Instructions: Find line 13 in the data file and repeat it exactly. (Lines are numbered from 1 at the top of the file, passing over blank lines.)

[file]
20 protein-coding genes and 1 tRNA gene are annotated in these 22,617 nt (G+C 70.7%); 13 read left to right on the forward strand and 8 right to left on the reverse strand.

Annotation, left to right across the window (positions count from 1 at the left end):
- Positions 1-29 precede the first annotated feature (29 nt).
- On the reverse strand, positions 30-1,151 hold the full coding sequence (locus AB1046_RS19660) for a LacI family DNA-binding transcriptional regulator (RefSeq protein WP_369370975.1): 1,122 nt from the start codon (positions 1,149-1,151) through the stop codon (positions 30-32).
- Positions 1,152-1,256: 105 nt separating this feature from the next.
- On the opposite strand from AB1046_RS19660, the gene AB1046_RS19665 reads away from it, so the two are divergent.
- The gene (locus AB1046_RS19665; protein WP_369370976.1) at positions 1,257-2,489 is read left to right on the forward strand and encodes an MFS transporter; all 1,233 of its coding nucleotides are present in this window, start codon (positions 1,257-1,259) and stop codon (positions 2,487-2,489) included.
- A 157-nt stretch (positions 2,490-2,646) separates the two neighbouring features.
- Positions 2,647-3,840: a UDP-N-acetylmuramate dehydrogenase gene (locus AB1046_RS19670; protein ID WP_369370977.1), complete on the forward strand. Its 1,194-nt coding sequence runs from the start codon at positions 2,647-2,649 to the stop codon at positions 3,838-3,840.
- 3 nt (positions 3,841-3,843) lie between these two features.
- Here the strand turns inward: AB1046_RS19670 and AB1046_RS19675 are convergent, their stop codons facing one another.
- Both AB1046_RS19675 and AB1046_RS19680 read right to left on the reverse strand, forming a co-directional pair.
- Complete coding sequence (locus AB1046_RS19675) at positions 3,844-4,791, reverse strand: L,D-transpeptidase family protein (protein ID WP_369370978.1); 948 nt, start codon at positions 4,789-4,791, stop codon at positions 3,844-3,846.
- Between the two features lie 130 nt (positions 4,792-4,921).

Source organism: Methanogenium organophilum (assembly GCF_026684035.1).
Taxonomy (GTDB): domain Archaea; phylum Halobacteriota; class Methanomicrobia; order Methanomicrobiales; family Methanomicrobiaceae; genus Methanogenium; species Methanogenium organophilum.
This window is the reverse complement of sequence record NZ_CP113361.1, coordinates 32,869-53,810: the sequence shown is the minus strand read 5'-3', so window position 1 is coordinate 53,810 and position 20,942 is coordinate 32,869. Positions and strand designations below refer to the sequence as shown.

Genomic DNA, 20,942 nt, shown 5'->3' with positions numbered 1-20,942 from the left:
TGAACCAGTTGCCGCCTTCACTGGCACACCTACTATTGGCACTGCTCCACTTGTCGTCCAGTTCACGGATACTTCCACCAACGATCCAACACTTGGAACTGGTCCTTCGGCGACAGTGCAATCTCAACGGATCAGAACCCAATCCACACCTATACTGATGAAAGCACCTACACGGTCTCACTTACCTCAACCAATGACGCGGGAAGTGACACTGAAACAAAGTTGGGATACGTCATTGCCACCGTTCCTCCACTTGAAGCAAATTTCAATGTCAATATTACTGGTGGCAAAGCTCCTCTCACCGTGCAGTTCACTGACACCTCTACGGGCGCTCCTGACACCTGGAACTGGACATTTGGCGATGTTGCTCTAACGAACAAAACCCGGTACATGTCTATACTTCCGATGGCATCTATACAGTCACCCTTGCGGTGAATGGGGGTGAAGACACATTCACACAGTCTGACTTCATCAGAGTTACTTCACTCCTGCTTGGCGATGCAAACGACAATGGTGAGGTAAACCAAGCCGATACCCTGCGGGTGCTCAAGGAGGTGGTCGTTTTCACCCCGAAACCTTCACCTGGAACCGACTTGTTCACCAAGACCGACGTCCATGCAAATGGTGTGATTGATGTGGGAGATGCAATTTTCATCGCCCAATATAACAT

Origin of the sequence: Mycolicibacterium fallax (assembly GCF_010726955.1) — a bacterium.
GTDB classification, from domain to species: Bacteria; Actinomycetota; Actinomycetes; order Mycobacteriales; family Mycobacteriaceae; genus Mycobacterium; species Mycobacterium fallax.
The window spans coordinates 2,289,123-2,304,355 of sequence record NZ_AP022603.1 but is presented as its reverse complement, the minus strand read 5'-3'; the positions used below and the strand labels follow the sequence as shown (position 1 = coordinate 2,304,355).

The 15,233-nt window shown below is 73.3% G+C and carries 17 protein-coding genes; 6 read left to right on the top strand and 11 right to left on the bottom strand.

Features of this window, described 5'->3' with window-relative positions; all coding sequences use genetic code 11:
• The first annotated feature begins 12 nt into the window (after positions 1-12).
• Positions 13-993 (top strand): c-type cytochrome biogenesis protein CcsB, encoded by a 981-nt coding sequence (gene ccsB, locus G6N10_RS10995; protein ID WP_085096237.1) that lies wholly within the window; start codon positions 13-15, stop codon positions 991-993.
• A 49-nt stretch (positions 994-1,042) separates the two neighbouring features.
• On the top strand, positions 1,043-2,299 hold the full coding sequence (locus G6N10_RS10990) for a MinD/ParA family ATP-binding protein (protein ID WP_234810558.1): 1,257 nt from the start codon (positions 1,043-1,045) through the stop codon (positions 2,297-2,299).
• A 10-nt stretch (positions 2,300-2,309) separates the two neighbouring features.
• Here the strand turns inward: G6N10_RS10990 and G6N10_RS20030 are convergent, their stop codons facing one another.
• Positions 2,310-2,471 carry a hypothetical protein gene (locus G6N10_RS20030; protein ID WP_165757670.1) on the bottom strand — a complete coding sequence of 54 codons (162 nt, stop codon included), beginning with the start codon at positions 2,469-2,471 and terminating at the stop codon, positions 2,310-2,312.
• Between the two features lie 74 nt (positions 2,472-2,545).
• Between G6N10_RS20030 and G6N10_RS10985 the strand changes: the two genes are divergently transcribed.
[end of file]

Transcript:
- Complete coding sequence (locus AB1046_RS19675) at positions 3,844-4,791, reverse strand: L,D-transpeptidase family protein (protein ID WP_369370978.1); 948 nt, start codon at positions 4,789-4,791, stop codon at positions 3,844-3,846.